The Bizarre Story About The Blind Woman Who Could Hear Colours

4 Jan '2018 Life

She was happy she didn’t just see blackness

This story may sound bizarre, but it is actually true. Vanessa Potter was laid up by an unknown virus and went blind within 72 hours. After a while, she started hearing colours.

“As a television producer, my vision was my job, so I was desperate to see again.” Something like that – seeing – happened. The morning Vanessa started to see again, it was weird, almost supernatural. At first, she was happy she didn’t just see blackness. But then she realized she did not recognize anything around her, but only saw light shifts and a kind of grey fog.

“Over time, black lines started to appear, crudely constructing my visual landscape. These lines delineated windows and doorframes, but little else. Slowly the grey mist dissolved into a brown muddy haze that obscured anything more than a few feet away. Colour eluded me, and my family, padding softly around me at home, were hollow ghosts, skeletal figures with no solidity or humanness. Nothing looked like it should, and my children’s faces hovered agonisingly somewhere behind an opaque screen.”

“You are green,” she told the grass

Nobody understood

After a while, Vanessa felt like she was seeing a colour, but was unable to know what colour it was. Her world was still mostly black and white, but she had the feeling colours were talking to her. She couldn’t explain to other people, her family didn’t understand and even neurologists didn’t know what it was. Maybe her sensory system had gone cross wired?

Vanessa tried language to help her see the colours again. “You are green,” she told the grass. “I believed the more I stimulated my brain by observing the world around me and reminding myself what colour was, the more the damaged circuitry in my brain would reconnect and bring my normal vision back online. I found the more I did this, the more it worked.”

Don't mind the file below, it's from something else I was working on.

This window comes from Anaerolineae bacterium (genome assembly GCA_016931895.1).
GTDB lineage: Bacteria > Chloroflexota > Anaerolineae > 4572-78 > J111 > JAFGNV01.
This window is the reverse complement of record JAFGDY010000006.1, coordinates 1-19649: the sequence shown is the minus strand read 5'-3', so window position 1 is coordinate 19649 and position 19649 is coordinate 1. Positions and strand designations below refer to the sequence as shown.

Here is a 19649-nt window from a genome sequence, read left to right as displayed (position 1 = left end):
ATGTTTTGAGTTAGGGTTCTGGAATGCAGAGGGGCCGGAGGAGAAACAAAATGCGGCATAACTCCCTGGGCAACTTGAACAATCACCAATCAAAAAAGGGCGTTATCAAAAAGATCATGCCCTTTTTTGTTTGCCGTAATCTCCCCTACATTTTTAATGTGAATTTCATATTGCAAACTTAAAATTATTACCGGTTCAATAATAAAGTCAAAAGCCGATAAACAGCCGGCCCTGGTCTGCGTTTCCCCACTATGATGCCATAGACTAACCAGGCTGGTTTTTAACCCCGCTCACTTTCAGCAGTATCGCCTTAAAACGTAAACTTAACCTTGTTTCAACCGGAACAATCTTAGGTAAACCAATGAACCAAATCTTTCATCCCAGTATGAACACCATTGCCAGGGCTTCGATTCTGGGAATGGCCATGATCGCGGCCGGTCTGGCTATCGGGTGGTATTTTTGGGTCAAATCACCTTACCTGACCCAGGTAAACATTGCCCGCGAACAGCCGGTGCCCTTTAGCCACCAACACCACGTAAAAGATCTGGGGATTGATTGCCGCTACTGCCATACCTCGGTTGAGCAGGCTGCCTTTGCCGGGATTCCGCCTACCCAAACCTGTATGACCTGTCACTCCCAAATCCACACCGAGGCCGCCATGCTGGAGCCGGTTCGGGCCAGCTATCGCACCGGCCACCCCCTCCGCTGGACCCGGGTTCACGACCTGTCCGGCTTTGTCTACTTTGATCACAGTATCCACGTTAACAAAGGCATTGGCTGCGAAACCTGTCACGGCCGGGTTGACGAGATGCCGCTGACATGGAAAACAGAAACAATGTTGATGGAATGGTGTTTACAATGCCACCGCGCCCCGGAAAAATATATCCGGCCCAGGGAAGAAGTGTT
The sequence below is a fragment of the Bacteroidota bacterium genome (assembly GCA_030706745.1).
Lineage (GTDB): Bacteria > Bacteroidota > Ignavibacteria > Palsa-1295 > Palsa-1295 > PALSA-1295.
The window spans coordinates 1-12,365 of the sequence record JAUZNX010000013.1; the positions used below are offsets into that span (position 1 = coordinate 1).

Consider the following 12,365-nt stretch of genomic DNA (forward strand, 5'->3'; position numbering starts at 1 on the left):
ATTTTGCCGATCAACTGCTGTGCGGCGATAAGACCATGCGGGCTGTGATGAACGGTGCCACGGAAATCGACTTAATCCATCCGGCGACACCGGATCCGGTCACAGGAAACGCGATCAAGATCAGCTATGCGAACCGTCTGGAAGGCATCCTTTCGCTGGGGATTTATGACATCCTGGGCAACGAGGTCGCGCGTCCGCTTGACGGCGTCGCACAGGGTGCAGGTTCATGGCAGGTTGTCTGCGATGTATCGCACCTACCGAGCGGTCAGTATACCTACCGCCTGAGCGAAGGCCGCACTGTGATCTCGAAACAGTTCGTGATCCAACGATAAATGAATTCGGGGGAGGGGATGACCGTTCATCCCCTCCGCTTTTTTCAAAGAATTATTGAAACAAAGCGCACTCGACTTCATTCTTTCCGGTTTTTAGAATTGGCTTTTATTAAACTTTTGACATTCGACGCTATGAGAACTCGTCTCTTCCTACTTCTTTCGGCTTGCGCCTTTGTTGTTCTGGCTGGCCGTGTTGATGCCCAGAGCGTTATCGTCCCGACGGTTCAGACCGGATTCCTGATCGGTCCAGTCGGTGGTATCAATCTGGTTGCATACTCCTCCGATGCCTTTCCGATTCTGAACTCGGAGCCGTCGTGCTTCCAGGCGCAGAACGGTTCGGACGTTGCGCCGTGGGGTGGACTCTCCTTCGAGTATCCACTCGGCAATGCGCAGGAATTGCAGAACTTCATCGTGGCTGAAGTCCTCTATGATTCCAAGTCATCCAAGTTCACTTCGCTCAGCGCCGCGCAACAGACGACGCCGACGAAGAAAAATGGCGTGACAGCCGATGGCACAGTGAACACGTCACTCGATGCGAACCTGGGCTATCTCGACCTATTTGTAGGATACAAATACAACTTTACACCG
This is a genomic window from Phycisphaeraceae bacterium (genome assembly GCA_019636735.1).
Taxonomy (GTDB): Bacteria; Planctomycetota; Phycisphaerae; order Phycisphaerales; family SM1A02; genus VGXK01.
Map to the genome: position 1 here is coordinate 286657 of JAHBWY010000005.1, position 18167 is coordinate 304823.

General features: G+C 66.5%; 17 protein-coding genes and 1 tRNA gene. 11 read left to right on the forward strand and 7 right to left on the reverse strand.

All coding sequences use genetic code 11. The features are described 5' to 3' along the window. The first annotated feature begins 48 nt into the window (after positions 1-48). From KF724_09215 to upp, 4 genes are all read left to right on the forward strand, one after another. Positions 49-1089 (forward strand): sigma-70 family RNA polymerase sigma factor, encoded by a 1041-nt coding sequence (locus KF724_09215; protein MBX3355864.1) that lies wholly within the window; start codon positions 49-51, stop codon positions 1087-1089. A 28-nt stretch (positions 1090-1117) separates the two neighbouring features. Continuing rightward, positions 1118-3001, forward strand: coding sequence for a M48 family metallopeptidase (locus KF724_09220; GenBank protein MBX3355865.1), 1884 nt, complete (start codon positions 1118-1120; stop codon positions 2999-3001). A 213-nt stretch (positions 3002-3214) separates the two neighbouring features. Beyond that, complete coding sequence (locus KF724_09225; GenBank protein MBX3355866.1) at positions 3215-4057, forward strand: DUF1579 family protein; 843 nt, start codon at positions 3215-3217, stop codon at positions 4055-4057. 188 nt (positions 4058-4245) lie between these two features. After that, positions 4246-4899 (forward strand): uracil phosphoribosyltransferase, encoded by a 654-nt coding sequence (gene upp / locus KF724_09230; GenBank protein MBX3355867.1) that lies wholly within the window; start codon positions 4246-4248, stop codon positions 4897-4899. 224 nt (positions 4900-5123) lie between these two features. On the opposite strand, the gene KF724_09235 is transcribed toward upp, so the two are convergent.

One day, Vanessa was walking down the street on the arm of her husband Ed. As they slowly walked along the road, they came across some blue recycling bins. “With my burgeoning vision still very distorted I could barely identify the swirling shapes in the distance as bins, but I could identify their colour as blue.

“I turned around to Ed, my jaw agape, unsure how to explain what had just happened.”


The moment I became aware of the nearest bin, I stumbled forward on my own. Fixating on the lid, I could see what I can only describe as a firework display. I knew I was registering the colour blue, but it was spitting and fizzing like an erratic sparkler. The entire surface of the bin was an unstable, frothing mass.

Mesmerised, I limped right up to the bin and reached out my right hand. I’m still not sure why I felt compelled to touch the bin, but I did. Feeling the hard plastic, I spoke the word “blue” out loud. The sparkling stopped immediately, and the bin became a flat, rather lifeless blue. Cautiously I stepped back, but to my astonishment, the blue fizzing started up again. I turned around to Ed, my jaw agape, unsure how to explain what had just happened.”

Apparently, the virus that struck Vanessa, also gave her some kind of synaesthesia, a rare condition which causes people to cross their senses. Some people are born with the condition, but Vanessa acquired it because of her blindness. “In my case, I had likely experienced two forms of acquired synaesthesia: one connecting colour and touch, and one connecting colour and spoken language. It is clear, however, that mine was an unusual case. In classic forms of colour synaesthesia there is no intelligible link between a certain stimulus (such as one of Janet’s letters) and the colour sensation it provokes. But for me, colour words were helping me see those same colours.”

Few have seen anything like what I have seen

Like a magician

“Few have seen anything like what I have seen. Most synaesthetes are born with the ability, but I have the unique perspective of having experienced a time before, during and after it, which makes the colour I see now all the more poignant.”

The extent to which my newly found synaesthesia helped my recovery is likely to remain shrouded in mystery, both to me and, for now, to science. However, I can’t shake the feeling that my synaesthesia acted like a magician, pulling back the curtain on the visual world. My brain knew what to do – it was showing me the colours I needed to see, even when the world went dark.


Source: Genetic Literacy

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